Saturday, May 13, 2006
Pointer Telocation Ltd. (PNTR) revisiting
A leading provider of Stolen Vehicle Retrieval services in Israel, Argentina and Mexico, and a leading provider of Road Side Assistance and Towing services in Israel....The flagship service includes service and distress buttons installed in the car. Pressing a button links you to the appropriate emergency center. They compete with Lo-Jack (sec, LOJN) which has gross margins of about 50% and operating margins of about 8%.
Looking at their 20-F (which is just a 10-K for foreign businesses). Filed June 30, 2005. Fiscal year ends Dec 31, 2004. Look at the table on page 30 for a great overview of 2000-2004 income statements.
They provide several services to car owners and insurance companies: road-side assistance, towing, stolen vehicle retrieval. Most of the services are in Israel (via Shagrir). In Argentina via Tracsat (Pointer owns 86.5% of Tracsat stock) and in Mexico via Pointer SA (Pointer owns 68% of Pointer SA). Percentages of revenues have been shifting strongly toward Israel (25%, 49%, 72% of revenues in 2002, 2003, 2004 respectively) because Israeli revenues have been growing strongly while Latin American revenues are flat or falling.
In the table on page 30, we see that Pointer has pretty much lost money consistently while the share count has grown substantially. This is lousy.
If we jump ahead to 2005 results and "guidance" for 2006 (I hate guidance), we see that things are better, but still pretty crappy. Revenues increased due to an acquisition. Revenues increased partly due to expanded operations in Argentina and Russia (bad).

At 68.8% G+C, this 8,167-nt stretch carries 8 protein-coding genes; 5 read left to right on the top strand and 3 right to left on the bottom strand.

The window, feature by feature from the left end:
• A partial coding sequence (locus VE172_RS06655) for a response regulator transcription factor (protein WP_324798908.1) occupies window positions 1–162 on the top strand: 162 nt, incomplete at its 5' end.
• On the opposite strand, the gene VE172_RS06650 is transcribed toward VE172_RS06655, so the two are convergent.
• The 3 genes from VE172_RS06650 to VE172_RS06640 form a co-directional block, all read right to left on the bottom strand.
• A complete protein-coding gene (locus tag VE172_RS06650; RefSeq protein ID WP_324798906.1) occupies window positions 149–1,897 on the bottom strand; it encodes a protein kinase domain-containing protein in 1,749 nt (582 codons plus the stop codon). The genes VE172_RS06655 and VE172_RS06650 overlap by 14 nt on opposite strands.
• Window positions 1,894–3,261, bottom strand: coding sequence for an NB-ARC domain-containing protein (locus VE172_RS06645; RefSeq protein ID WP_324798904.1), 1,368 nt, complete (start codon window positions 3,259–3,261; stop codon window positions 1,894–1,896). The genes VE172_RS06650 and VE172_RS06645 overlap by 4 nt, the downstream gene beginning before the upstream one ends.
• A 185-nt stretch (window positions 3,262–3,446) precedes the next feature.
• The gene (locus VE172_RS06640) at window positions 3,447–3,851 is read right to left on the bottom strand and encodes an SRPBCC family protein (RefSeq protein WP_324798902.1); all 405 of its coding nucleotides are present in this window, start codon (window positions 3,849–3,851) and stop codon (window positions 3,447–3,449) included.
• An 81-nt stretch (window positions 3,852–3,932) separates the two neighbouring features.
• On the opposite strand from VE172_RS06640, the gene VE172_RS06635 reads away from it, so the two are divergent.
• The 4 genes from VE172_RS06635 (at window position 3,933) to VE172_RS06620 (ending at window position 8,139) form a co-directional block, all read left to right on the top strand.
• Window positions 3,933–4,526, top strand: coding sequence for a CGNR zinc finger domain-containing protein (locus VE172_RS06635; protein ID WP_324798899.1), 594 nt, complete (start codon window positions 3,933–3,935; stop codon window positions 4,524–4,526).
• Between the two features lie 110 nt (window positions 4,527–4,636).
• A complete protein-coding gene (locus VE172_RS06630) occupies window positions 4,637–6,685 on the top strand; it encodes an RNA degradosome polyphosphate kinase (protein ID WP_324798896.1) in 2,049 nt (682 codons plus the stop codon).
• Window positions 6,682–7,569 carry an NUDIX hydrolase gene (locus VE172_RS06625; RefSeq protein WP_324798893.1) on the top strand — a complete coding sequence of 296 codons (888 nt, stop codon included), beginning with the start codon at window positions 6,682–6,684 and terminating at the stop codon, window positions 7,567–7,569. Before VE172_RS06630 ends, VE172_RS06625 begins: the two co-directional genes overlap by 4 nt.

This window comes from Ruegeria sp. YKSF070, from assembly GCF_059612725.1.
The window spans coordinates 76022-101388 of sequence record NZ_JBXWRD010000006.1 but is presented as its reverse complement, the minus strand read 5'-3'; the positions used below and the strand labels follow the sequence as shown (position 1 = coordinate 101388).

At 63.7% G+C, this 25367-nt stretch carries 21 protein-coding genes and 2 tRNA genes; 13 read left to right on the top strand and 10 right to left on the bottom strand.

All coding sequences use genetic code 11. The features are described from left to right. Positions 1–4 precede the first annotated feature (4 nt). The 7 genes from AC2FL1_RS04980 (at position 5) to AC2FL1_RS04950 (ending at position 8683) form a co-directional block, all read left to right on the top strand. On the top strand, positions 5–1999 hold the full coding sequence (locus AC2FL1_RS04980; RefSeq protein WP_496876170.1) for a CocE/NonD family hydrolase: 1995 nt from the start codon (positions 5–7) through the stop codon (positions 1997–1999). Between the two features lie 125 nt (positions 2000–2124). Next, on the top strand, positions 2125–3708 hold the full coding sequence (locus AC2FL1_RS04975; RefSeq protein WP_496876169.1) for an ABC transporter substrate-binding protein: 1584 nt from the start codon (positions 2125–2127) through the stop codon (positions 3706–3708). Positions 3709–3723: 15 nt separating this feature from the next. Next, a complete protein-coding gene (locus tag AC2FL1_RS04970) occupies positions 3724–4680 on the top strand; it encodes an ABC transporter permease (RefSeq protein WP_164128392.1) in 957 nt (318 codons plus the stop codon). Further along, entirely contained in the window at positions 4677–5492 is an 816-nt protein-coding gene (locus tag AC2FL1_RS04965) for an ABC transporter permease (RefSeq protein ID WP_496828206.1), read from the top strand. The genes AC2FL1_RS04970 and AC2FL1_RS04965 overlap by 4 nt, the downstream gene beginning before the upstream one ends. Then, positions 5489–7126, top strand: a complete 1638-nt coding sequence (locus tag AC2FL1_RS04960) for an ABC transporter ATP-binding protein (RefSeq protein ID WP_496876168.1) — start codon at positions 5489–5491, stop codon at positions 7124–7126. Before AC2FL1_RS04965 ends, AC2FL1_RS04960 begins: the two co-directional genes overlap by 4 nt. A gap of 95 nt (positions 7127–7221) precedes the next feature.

Gross margins in 2005 were 37% vs 31% in 2004 due mostly to the Shagrir acquisition. They reported a first time operating profit of $1 million in 2005.
Assets are more than half goodwill (bad). The current ratio is less than half due mostly to short-term bank credit and long term loans maturing. 2.5 million shares outstanding (vs 1.7 million at the end of 2004).
Cash flow from ops was $5.8 million due largely to gigantic depreciation, non-cash charges on financial shenanigans, favorable changes in assets/liabilities (imagine how crappy the balance sheet must have been at the end of 2004). Free cash flow for 2005 was around $3.5 million. But in prior years it very negative.
A gigantic amount of cash went into the acquisition. They gained about $6 million from an investment. They financed a net $40 million (roughly the cost of the acquisition) via bank longs and shareholder loans. Stock options added $6 million in cash.
DBSI Investments has controlling interest in the company, apparently. Assisted by 318K options.
At the end of 2004, there were options on 18 million shares and warrants on 77 million shares (F-32 and F-33). However, this appears to be subject to a 1-for-100 reverse stock split (notice the balance sheet shows 170 million shares outstanding in Dec 31, 2004) meaning the fully diluted share would be around 1 million shares.
I'm going to assume 4 million totally diluted shares, which is a pretty high estimate but justified by their crappy balance sheet. If this company were to end up with at least $2 million in free cash flow on a regular basis, then the stock would be worth around $7.5 per share. Since the stock is selling for $6.73, there's nowhere near enough margin of safety to make this very interesting. The problem is that expenses seem to be scaling too much with revenue increases (typical of an acquisition, and don't give me any synergy crap). However, a lower price would greatly help.
This ain't no ISCAR.